4. Emma Clark November 23, 2015 at 11:30 pm #

    Thanks very much for focusing on this topic, David! Here are my questions:

    1) Is it ever worthwhile to take a strictly Royalty Share audiobook project, or should it always be either PFH or a hybrid of the two?
    2) For each different style of VO work, on what should the pricing be based?
    3) What are the minimum suggested charges, and where can I find them?
    4) What are the best practices for type of payment: PayPal, cash, check, etc.
    5) For which jobs should I request money up front? And how much?
    6) At what point in discussion with a prospective client should I address the cost? How should that conversation flow?
    7) What are some effective strategies for assessing what I can do differently / do more of / or stop doing, to increase my VO income?

  5. Donna November 24, 2015 at 5:34 am #

    I would love to see a simple “script” to use when discussing/negotiating vo pricing. For example, a vo teacher of mine recommended asking “what is your budget?” as a starting point in negotiations

    I look forward to this class. Thank you!.

  6. Larry November 24, 2015 at 8:50 am #

    If a title is listed on ACX as a royalty share, when / how can you negotiate it up to a FPH project?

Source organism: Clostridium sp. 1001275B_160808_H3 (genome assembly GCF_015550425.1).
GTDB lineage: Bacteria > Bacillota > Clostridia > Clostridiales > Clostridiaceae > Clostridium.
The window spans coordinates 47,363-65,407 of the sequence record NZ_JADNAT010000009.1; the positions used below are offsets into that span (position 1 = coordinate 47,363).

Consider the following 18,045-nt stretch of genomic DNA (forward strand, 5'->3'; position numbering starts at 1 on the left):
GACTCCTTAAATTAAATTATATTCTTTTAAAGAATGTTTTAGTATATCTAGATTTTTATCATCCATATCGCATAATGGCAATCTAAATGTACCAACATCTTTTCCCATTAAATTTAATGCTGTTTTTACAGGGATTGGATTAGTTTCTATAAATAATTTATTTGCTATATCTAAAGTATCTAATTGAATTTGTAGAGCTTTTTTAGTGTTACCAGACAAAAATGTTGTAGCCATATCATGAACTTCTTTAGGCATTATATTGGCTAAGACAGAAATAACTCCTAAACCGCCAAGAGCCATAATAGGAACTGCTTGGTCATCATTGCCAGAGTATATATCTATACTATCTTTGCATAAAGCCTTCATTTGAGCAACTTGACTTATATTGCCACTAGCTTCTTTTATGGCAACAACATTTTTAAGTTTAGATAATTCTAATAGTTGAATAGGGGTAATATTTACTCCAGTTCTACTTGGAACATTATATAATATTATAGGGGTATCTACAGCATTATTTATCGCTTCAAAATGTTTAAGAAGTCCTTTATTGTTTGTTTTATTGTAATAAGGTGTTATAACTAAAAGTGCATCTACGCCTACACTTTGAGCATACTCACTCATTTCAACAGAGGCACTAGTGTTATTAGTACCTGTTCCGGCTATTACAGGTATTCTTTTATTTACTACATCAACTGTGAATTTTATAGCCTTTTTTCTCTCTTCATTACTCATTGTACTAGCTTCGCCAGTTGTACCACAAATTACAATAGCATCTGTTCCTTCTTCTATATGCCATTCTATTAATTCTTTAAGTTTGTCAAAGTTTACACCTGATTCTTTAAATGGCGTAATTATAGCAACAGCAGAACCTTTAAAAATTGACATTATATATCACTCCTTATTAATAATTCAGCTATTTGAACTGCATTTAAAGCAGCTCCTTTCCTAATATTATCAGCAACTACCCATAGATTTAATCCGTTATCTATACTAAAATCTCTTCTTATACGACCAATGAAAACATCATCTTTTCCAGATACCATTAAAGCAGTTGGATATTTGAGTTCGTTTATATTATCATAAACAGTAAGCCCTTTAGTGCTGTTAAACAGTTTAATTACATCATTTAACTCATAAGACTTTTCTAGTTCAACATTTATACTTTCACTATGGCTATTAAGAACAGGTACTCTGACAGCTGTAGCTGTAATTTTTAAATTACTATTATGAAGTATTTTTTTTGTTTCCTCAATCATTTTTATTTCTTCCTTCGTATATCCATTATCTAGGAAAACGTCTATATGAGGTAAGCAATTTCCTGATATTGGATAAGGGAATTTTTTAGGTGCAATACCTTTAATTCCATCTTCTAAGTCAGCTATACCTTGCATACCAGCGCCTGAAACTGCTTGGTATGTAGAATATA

If a project is listed as a %.% hour project and you complete it with a finished time of just under 5 hours do you get paid for the ACTUAL PFH or the listed 5.5 hours?

  7. Larry November 24, 2015 at 8:52 am #

    That should be a 5.5 hour project not %.%

  8. Shelley Stephen November 24, 2015 at 9:10 am #

    1) What you charge for VO depends not only on the market and on comparable industry practices, but also on the country you are doing the VO for, your level of expertise in VO, and your own cost structure as a VO. Any course on pricing needs to include how to calculate with those factors in mind.
    2) Payments also are by country/region, so please address this too.
    3) Getting payments from clients is another matter. I am finding out that the standard time for receiving payment varies greatly by industry, by the type of company you are working with, by the size of company you are working with, and by country/region.

  9. Rafael Pereira November 25, 2015 at 11:30 am #

    How do I charge for a VO depending on the Country that wants it? Would it be lower for Mexico and higher for the UK? Is it a percentage of the US rate? Is there a chart about it?
    Thank you

  10. Marlon Braccia November 29, 2015 at 1:05 pm #

    I’d like to know what to charge for non-union commercials that include broadcast. Obviously, union commercials pay residuals and non-union commercials don’t. Usually non-union work is considered lesser-paying, but how often do you think clients would accept a rate higher than a union day rate, since non-union commercial work is generally a buyout?

    For everyone, is a union rate sheet download, but frankly, it’s not very easy to make sense of what kind of work is what.